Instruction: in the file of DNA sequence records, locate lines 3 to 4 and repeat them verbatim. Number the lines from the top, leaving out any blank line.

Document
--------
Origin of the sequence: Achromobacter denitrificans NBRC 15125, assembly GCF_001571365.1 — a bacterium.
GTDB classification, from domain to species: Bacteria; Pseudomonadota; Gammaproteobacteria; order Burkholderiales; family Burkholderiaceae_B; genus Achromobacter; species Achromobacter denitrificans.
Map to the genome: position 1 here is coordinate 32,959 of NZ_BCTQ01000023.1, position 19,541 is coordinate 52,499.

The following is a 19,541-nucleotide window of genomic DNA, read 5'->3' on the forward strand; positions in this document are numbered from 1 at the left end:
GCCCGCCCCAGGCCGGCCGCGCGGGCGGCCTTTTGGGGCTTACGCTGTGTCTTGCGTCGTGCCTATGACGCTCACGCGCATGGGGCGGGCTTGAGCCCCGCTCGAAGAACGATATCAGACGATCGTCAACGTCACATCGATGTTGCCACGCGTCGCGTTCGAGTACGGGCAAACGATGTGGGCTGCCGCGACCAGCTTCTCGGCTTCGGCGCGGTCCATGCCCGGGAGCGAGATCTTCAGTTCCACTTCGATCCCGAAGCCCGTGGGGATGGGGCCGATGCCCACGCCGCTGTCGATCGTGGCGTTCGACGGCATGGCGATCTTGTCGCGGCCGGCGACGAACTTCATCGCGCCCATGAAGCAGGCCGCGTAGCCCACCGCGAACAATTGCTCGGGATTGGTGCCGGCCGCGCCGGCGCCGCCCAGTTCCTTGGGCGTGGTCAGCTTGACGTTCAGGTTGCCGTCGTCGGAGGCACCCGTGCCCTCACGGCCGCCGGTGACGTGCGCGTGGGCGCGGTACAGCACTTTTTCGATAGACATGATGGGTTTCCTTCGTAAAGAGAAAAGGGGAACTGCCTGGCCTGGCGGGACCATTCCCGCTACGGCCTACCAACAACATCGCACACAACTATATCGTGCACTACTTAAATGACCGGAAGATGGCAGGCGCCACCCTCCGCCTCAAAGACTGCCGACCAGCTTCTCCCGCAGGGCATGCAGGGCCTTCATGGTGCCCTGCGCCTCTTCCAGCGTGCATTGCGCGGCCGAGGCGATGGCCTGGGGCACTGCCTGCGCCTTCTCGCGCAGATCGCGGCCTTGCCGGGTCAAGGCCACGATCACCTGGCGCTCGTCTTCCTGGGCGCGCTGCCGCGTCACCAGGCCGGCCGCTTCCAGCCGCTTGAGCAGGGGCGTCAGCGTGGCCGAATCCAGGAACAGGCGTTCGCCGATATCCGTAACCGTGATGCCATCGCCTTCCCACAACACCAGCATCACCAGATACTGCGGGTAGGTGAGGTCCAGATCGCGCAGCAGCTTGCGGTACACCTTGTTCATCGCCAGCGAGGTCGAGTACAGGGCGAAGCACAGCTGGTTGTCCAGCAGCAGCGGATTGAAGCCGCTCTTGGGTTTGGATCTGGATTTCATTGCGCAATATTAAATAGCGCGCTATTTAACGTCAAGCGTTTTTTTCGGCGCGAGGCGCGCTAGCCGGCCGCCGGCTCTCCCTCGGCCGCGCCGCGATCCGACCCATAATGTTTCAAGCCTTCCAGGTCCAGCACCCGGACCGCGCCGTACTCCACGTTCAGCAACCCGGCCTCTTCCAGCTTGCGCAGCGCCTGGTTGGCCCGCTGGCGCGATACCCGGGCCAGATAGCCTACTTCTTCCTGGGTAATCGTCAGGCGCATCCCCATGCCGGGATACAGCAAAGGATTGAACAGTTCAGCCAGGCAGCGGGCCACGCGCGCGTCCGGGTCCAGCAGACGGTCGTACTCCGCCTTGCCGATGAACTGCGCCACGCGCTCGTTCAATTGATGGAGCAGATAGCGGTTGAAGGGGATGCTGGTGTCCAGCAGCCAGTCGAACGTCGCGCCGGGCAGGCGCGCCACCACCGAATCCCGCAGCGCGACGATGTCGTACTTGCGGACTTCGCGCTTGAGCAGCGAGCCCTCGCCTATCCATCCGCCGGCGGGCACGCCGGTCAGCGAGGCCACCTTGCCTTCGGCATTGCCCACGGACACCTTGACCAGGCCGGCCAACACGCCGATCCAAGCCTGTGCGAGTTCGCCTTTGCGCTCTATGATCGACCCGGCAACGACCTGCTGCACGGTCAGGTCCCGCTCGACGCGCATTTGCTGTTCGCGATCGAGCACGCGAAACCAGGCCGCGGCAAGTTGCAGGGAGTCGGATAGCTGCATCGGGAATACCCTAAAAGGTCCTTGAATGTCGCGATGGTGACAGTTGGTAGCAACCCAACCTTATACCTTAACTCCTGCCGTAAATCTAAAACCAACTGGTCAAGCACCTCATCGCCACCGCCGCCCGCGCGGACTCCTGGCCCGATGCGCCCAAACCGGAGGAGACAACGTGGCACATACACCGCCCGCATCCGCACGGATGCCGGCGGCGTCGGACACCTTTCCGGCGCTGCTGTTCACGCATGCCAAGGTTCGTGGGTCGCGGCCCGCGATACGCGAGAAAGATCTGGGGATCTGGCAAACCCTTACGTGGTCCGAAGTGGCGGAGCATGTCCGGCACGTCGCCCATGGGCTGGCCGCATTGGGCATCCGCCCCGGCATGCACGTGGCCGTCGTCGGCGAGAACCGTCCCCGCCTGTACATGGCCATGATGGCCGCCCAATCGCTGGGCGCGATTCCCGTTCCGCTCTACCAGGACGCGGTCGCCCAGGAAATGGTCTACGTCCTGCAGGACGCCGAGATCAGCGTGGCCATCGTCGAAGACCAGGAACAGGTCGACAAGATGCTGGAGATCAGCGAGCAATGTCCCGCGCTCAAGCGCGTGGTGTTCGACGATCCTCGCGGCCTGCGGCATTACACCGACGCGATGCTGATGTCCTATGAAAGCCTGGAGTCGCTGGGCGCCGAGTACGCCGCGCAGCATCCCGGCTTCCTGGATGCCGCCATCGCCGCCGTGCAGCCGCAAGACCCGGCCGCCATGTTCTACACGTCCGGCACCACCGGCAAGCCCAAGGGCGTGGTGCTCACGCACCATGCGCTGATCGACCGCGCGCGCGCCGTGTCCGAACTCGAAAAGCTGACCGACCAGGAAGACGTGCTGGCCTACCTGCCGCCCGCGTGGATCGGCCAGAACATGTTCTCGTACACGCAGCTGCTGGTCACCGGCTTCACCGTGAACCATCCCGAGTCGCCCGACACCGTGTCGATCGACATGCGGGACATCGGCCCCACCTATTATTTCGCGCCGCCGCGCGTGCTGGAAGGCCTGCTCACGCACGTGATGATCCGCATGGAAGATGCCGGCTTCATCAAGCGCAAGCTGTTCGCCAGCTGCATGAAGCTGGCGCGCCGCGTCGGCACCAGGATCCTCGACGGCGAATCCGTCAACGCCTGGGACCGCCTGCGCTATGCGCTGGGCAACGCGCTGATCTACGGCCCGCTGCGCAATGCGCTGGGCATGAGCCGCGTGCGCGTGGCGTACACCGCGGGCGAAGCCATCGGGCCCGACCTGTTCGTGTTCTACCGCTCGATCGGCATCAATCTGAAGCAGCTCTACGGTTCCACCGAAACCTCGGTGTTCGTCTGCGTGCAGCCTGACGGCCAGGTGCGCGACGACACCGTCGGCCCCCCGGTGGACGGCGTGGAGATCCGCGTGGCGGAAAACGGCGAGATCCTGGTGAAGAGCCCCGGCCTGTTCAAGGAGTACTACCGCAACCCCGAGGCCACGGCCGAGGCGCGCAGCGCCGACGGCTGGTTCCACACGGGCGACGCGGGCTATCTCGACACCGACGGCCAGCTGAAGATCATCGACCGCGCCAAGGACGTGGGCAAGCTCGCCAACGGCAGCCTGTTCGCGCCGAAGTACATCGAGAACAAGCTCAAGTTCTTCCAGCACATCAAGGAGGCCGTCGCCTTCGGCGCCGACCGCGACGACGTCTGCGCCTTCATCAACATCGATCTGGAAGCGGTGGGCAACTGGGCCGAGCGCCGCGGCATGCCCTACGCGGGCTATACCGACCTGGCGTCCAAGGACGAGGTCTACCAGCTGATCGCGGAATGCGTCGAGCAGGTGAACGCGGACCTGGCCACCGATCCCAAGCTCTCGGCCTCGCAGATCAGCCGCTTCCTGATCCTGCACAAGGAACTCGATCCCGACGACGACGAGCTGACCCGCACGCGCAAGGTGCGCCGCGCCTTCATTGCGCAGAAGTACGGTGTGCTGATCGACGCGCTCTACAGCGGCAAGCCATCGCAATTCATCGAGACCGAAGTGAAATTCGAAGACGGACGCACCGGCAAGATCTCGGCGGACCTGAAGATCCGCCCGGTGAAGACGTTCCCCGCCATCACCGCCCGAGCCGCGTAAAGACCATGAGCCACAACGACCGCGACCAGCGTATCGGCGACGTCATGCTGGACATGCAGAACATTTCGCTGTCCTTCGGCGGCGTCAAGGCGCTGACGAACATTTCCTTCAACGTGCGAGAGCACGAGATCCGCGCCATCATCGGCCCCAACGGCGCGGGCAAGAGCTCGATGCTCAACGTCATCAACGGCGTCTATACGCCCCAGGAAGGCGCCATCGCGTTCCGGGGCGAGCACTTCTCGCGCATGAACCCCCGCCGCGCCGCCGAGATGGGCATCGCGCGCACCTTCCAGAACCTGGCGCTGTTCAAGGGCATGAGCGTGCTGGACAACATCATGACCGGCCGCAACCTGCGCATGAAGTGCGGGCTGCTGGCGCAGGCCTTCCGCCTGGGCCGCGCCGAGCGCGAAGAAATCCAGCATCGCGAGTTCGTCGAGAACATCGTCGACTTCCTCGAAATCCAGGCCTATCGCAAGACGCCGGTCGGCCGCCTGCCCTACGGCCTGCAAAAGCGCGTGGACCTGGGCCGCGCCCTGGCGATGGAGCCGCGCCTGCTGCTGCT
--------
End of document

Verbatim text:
Map to the genome: position 1 here is coordinate 32,959 of NZ_BCTQ01000023.1, position 19,541 is coordinate 52,499.

The following is a 19,541-nucleotide window of genomic DNA, read 5'->3' on the forward strand; positions in this document are numbered from 1 at the left end: